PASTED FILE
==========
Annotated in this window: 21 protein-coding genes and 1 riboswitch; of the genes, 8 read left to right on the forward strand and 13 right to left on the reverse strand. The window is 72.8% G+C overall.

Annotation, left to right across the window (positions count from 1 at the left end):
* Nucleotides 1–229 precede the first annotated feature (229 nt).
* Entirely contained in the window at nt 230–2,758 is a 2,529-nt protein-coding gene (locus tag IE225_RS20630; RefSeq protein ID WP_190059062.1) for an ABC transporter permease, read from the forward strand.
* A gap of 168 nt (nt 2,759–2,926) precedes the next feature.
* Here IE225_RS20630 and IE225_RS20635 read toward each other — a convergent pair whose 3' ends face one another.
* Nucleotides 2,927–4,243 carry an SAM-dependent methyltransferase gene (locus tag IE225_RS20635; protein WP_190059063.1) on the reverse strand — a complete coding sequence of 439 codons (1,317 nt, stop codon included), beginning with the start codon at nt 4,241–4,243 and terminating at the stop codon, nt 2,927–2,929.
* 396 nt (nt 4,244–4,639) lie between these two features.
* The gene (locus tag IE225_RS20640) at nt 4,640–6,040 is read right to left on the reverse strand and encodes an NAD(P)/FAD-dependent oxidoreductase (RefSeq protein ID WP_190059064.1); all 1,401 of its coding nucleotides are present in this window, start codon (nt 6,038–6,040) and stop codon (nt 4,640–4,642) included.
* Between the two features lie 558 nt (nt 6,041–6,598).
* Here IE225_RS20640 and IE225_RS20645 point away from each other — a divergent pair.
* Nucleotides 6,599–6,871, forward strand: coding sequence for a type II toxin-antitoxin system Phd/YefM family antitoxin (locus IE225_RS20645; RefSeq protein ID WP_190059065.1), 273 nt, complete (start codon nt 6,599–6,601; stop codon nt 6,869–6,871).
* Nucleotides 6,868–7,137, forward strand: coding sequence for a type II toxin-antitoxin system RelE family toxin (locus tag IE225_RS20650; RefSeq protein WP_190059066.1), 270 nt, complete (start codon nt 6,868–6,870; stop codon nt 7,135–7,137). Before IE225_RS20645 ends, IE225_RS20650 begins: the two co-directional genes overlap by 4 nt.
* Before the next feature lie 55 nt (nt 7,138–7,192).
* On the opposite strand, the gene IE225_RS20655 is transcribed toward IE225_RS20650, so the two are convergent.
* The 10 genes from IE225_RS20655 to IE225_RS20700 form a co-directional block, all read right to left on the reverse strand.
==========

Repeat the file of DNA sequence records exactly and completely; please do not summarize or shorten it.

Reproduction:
Annotated in this window: 21 protein-coding genes and 1 riboswitch; of the genes, 8 read left to right on the forward strand and 13 right to left on the reverse strand. The window is 72.8% G+C overall.

Annotation, left to right across the window (positions count from 1 at the left end):
* Nucleotides 1–229 precede the first annotated feature (229 nt).
* Entirely contained in the window at nt 230–2,758 is a 2,529-nt protein-coding gene (locus tag IE225_RS20630; RefSeq protein ID WP_190059062.1) for an ABC transporter permease, read from the forward strand.
* A gap of 168 nt (nt 2,759–2,926) precedes the next feature.
* Here IE225_RS20630 and IE225_RS20635 read toward each other — a convergent pair whose 3' ends face one another.
* Nucleotides 2,927–4,243 carry an SAM-dependent methyltransferase gene (locus tag IE225_RS20635; protein WP_190059063.1) on the reverse strand — a complete coding sequence of 439 codons (1,317 nt, stop codon included), beginning with the start codon at nt 4,241–4,243 and terminating at the stop codon, nt 2,927–2,929.
* 396 nt (nt 4,244–4,639) lie between these two features.
* The gene (locus tag IE225_RS20640) at nt 4,640–6,040 is read right to left on the reverse strand and encodes an NAD(P)/FAD-dependent oxidoreductase (RefSeq protein ID WP_190059064.1); all 1,401 of its coding nucleotides are present in this window, start codon (nt 6,038–6,040) and stop codon (nt 4,640–4,642) included.
* Between the two features lie 558 nt (nt 6,041–6,598).
* Here IE225_RS20640 and IE225_RS20645 point away from each other — a divergent pair.
* Nucleotides 6,599–6,871, forward strand: coding sequence for a type II toxin-antitoxin system Phd/YefM family antitoxin (locus IE225_RS20645; RefSeq protein ID WP_190059065.1), 273 nt, complete (start codon nt 6,599–6,601; stop codon nt 6,869–6,871).
* Nucleotides 6,868–7,137, forward strand: coding sequence for a type II toxin-antitoxin system RelE family toxin (locus tag IE225_RS20650; RefSeq protein WP_190059066.1), 270 nt, complete (start codon nt 6,868–6,870; stop codon nt 7,135–7,137). Before IE225_RS20645 ends, IE225_RS20650 begins: the two co-directional genes overlap by 4 nt.
* Before the next feature lie 55 nt (nt 7,138–7,192).
* On the opposite strand, the gene IE225_RS20655 is transcribed toward IE225_RS20650, so the two are convergent.
* The 10 genes from IE225_RS20655 to IE225_RS20700 form a co-directional block, all read right to left on the reverse strand.